LLF – Bât. ODG – 5e étage – Salle du conseil (533)
Modification and the structure of noun phrases in Oneida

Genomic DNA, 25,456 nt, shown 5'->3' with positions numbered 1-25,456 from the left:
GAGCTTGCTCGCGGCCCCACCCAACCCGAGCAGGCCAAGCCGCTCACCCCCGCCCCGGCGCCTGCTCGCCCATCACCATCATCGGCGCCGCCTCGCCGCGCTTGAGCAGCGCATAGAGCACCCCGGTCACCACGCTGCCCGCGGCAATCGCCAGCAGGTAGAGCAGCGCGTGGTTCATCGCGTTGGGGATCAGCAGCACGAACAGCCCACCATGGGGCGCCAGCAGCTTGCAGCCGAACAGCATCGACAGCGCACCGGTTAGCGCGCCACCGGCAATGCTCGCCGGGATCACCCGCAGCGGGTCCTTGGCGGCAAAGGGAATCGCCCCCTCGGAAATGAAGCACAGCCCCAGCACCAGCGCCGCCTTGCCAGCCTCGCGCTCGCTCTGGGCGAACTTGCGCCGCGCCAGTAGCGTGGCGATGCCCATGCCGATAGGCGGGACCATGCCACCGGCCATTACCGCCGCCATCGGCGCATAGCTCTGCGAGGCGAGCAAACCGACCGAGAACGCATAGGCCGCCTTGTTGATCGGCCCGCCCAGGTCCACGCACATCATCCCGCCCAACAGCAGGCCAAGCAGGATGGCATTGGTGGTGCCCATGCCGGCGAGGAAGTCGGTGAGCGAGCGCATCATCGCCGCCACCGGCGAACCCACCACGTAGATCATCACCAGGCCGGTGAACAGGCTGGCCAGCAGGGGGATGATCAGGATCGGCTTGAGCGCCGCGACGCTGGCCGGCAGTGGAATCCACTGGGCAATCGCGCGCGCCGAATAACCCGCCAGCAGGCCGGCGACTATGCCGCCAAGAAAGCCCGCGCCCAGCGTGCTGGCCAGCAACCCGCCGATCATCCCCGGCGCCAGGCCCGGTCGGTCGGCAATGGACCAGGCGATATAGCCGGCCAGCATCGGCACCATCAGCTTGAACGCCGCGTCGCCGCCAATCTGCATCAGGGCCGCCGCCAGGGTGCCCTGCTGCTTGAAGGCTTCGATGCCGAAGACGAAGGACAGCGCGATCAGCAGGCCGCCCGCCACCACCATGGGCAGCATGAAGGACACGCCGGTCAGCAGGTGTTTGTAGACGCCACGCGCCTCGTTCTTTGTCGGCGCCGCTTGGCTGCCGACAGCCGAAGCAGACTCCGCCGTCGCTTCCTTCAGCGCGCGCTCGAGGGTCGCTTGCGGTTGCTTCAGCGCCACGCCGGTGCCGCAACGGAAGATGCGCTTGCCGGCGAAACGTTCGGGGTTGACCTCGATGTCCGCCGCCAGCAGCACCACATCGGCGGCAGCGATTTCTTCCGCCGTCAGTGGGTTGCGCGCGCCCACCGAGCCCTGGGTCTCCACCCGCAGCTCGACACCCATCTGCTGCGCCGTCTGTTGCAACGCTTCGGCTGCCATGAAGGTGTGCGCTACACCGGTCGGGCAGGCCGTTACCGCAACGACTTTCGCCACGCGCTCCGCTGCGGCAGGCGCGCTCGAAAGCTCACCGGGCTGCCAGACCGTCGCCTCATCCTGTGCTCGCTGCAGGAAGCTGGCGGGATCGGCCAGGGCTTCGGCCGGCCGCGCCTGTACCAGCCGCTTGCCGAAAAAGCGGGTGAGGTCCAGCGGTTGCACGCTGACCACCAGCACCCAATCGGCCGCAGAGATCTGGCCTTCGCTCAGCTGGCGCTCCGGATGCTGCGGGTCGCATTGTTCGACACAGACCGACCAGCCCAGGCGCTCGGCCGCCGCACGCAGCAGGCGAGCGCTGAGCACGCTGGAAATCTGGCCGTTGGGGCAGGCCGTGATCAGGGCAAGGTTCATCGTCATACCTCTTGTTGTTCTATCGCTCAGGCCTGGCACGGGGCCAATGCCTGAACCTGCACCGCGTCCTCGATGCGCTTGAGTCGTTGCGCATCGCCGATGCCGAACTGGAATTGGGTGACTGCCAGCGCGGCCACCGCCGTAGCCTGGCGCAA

Since Chomsky’s Remarks on nominalization, it is common to hypothesize that the structure of noun phrases/determiner phrases parallels that of clauses. In this talk, we examine the structure of noun phrases in Oneida (Northern Iroquoian) in the light of this hypothesis. In the first part of this talk we suggest that the structure of Oneida noun phrases does not follow the predictions of this hypothesis as Oneida noun phrases do not take complements, determiners (quantifiers are verbs heading clauses rather than determiners), or attributive adjectives. We further suggest that the distinction between nouns and phrases reduces to a semantic distinction between time-dependent and non time-dependent members of the universe of discourse. A consequence of the simpler structure of Oneida noun phrases is the absence of nominal modification, (semantic) partitives/part-whole relations, or proportional quantifiers of the sort found in many languages (including Indo-European languages). In the second part of this talk we discuss some of the strategies available to Oneida speakers to express part-whole/proportionality and modification.